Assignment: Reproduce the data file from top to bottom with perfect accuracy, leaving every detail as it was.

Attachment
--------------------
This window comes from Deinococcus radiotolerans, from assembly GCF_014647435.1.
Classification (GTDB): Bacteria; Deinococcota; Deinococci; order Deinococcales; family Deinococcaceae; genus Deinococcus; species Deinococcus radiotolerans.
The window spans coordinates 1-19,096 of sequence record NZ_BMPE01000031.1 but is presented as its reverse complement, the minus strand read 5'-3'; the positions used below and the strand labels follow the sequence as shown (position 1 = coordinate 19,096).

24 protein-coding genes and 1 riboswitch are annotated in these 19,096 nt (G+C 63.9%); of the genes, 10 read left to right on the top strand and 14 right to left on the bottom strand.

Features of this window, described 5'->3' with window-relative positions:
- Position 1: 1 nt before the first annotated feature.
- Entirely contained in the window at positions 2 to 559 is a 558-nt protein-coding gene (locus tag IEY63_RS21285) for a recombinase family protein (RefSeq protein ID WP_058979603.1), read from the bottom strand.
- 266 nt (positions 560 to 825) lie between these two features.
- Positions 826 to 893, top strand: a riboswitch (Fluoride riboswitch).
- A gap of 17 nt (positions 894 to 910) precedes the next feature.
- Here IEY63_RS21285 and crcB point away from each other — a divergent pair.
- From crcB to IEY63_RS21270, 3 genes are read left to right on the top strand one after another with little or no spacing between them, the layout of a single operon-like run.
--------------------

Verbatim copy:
This window comes from Deinococcus radiotolerans, from assembly GCF_014647435.1.
Classification (GTDB): Bacteria; Deinococcota; Deinococci; order Deinococcales; family Deinococcaceae; genus Deinococcus; species Deinococcus radiotolerans.
The window spans coordinates 1-19,096 of sequence record NZ_BMPE01000031.1 but is presented as its reverse complement, the minus strand read 5'-3'; the positions used below and the strand labels follow the sequence as shown (position 1 = coordinate 19,096).

24 protein-coding genes and 1 riboswitch are annotated in these 19,096 nt (G+C 63.9%); of the genes, 10 read left to right on the top strand and 14 right to left on the bottom strand.

Features of this window, described 5'->3' with window-relative positions:
- Position 1: 1 nt before the first annotated feature.
- Entirely contained in the window at positions 2 to 559 is a 558-nt protein-coding gene (locus tag IEY63_RS21285) for a recombinase family protein (RefSeq protein ID WP_058979603.1), read from the bottom strand.
- 266 nt (positions 560 to 825) lie between these two features.
- Positions 826 to 893, top strand: a riboswitch (Fluoride riboswitch).
- A gap of 17 nt (positions 894 to 910) precedes the next feature.
- Here IEY63_RS21285 and crcB point away from each other — a divergent pair.
- From crcB to IEY63_RS21270, 3 genes are read left to right on the top strand one after another with little or no spacing between them, the layout of a single operon-like run.